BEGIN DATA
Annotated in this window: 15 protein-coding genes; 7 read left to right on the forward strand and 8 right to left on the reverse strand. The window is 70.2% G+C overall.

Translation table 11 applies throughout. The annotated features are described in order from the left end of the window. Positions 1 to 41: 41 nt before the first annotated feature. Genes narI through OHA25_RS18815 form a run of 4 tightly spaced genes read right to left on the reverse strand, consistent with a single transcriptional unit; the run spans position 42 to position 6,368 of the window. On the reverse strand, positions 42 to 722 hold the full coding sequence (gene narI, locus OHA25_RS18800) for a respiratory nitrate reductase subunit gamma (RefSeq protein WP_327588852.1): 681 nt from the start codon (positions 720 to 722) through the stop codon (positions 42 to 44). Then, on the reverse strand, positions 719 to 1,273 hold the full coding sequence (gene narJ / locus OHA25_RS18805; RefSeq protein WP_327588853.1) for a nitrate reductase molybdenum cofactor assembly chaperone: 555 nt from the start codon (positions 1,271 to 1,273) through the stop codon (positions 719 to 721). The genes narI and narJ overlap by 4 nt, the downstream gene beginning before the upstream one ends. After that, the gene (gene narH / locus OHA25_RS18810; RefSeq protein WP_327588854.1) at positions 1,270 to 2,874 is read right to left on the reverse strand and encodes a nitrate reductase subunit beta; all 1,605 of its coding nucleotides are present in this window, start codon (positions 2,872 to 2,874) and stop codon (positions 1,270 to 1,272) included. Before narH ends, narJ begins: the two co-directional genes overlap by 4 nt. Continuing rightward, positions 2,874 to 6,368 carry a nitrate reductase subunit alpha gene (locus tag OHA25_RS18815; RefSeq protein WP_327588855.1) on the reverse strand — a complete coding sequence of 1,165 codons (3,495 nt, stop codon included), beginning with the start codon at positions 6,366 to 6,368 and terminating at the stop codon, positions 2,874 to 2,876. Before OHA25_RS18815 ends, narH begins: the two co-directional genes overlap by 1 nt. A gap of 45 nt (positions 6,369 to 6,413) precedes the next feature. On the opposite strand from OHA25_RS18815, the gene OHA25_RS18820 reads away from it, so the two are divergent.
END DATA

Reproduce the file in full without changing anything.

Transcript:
Annotated in this window: 15 protein-coding genes; 7 read left to right on the forward strand and 8 right to left on the reverse strand. The window is 70.2% G+C overall.

Translation table 11 applies throughout. The annotated features are described in order from the left end of the window. Positions 1 to 41: 41 nt before the first annotated feature. Genes narI through OHA25_RS18815 form a run of 4 tightly spaced genes read right to left on the reverse strand, consistent with a single transcriptional unit; the run spans position 42 to position 6,368 of the window. On the reverse strand, positions 42 to 722 hold the full coding sequence (gene narI, locus OHA25_RS18800) for a respiratory nitrate reductase subunit gamma (RefSeq protein WP_327588852.1): 681 nt from the start codon (positions 720 to 722) through the stop codon (positions 42 to 44). Then, on the reverse strand, positions 719 to 1,273 hold the full coding sequence (gene narJ / locus OHA25_RS18805; RefSeq protein WP_327588853.1) for a nitrate reductase molybdenum cofactor assembly chaperone: 555 nt from the start codon (positions 1,271 to 1,273) through the stop codon (positions 719 to 721). The genes narI and narJ overlap by 4 nt, the downstream gene beginning before the upstream one ends. After that, the gene (gene narH / locus OHA25_RS18810; RefSeq protein WP_327588854.1) at positions 1,270 to 2,874 is read right to left on the reverse strand and encodes a nitrate reductase subunit beta; all 1,605 of its coding nucleotides are present in this window, start codon (positions 2,872 to 2,874) and stop codon (positions 1,270 to 1,272) included. Before narH ends, narJ begins: the two co-directional genes overlap by 4 nt. Continuing rightward, positions 2,874 to 6,368 carry a nitrate reductase subunit alpha gene (locus tag OHA25_RS18815; RefSeq protein WP_327588855.1) on the reverse strand — a complete coding sequence of 1,165 codons (3,495 nt, stop codon included), beginning with the start codon at positions 6,366 to 6,368 and terminating at the stop codon, positions 2,874 to 2,876. Before OHA25_RS18815 ends, narH begins: the two co-directional genes overlap by 1 nt. A gap of 45 nt (positions 6,369 to 6,413) precedes the next feature. On the opposite strand from OHA25_RS18815, the gene OHA25_RS18820 reads away from it, so the two are divergent.